They point out that the study was conducted only using data from Wisconsin and then applied to each state, which is problematic because each state would have different data sets. Additionally, the ATF report made some assumptions for lacking data, including an assumption that anyone who received social services was receiving all social services, from food stamps to child care and Medicaid.

Assuming that someone who received one social service used all of them is not always accurate and would bloat figures of how much assistance was provided in monetary terms; however, how much bloat that causes is uncertain.

While these critiques point to possibly exaggerated assumptions in the report, it does not mean that the report is completely wrong. The trend still demonstrates an increasing number of workers using federal aid because they don’t get paid enough while Walmart (and many other companies) profit off of food stamps.

Another important point for large companies that sell food products and do not pay workers enough is how much food these corporations donate to food banks. Whether the food is not selling well or is nearing an expiration date doesn’t matter; corporations still get tax breaks on those food donations.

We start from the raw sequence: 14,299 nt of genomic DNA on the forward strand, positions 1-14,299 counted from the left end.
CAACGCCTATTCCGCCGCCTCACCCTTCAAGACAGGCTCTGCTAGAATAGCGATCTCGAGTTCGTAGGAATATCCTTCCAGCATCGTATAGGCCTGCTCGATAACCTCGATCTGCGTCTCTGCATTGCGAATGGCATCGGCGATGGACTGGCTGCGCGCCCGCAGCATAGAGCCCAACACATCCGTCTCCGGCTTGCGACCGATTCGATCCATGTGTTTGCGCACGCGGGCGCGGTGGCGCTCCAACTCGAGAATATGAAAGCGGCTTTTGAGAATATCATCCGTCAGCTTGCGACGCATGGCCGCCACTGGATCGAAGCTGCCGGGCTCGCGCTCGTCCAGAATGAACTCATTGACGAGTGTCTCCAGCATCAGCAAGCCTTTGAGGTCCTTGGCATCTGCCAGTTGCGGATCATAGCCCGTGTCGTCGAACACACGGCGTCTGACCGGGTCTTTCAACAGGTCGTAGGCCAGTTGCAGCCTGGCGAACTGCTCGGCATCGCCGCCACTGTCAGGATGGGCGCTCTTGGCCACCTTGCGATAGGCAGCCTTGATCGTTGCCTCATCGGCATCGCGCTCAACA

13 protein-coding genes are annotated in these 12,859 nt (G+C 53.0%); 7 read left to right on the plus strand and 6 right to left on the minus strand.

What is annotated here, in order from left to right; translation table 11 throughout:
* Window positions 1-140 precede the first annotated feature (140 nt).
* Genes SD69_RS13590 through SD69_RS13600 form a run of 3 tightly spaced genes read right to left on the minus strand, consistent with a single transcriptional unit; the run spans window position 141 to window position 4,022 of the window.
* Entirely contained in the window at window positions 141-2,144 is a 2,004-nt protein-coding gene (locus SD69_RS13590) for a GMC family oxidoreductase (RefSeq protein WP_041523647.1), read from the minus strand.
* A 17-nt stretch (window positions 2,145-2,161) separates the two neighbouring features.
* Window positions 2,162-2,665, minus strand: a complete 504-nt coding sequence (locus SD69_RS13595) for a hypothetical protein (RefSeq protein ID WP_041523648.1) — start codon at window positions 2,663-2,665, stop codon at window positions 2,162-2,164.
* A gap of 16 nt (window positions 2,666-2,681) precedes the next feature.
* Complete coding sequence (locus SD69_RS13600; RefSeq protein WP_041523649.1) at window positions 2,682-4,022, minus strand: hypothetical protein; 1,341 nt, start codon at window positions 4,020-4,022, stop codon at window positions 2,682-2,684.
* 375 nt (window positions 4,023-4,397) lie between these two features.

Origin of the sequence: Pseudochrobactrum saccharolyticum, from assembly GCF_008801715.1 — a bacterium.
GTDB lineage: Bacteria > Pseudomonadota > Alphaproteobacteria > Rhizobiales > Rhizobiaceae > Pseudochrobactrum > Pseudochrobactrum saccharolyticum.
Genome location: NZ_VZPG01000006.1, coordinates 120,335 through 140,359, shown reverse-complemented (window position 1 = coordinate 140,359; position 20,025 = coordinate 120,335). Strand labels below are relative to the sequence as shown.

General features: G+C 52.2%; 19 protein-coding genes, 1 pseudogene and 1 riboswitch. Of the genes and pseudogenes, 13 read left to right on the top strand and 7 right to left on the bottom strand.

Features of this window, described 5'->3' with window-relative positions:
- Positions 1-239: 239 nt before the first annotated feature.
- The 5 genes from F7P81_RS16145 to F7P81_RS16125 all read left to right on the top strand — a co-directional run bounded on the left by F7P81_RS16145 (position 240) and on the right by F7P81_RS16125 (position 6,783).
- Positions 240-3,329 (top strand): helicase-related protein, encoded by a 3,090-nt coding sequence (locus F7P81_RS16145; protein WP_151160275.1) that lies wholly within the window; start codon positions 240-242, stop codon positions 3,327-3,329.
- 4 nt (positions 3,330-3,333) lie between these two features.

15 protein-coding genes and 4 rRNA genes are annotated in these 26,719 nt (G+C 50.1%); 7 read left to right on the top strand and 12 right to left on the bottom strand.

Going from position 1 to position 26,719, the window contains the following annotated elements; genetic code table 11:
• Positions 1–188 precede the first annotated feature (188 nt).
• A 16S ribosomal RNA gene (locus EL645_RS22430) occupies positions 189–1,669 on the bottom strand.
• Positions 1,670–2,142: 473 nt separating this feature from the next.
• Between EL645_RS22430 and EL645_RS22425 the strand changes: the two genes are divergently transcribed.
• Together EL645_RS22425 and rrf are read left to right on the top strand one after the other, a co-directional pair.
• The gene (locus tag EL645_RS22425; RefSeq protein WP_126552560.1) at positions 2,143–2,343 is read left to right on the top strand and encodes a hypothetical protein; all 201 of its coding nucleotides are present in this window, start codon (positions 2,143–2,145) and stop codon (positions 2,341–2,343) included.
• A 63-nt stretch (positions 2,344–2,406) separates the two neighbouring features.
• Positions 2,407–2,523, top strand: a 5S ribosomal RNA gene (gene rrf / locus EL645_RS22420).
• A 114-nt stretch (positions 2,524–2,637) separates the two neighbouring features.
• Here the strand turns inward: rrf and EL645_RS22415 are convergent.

In addition to saving money instead of throwing food away, corporations benefit from the positive image they receive when donating the food to a food bank. Who doesn’t praise charity, especially when they don’t see the motives? 

As an important side note, after all of this criticism—especially when the ATF initially published the report in 2013—Walmart has been trying to better their image. Now, the average hourly wage is $13.69 for full-time employees, which constitutes almost half of their staff. The other half still has lower wages, but things are possibly getting a little better for some employees.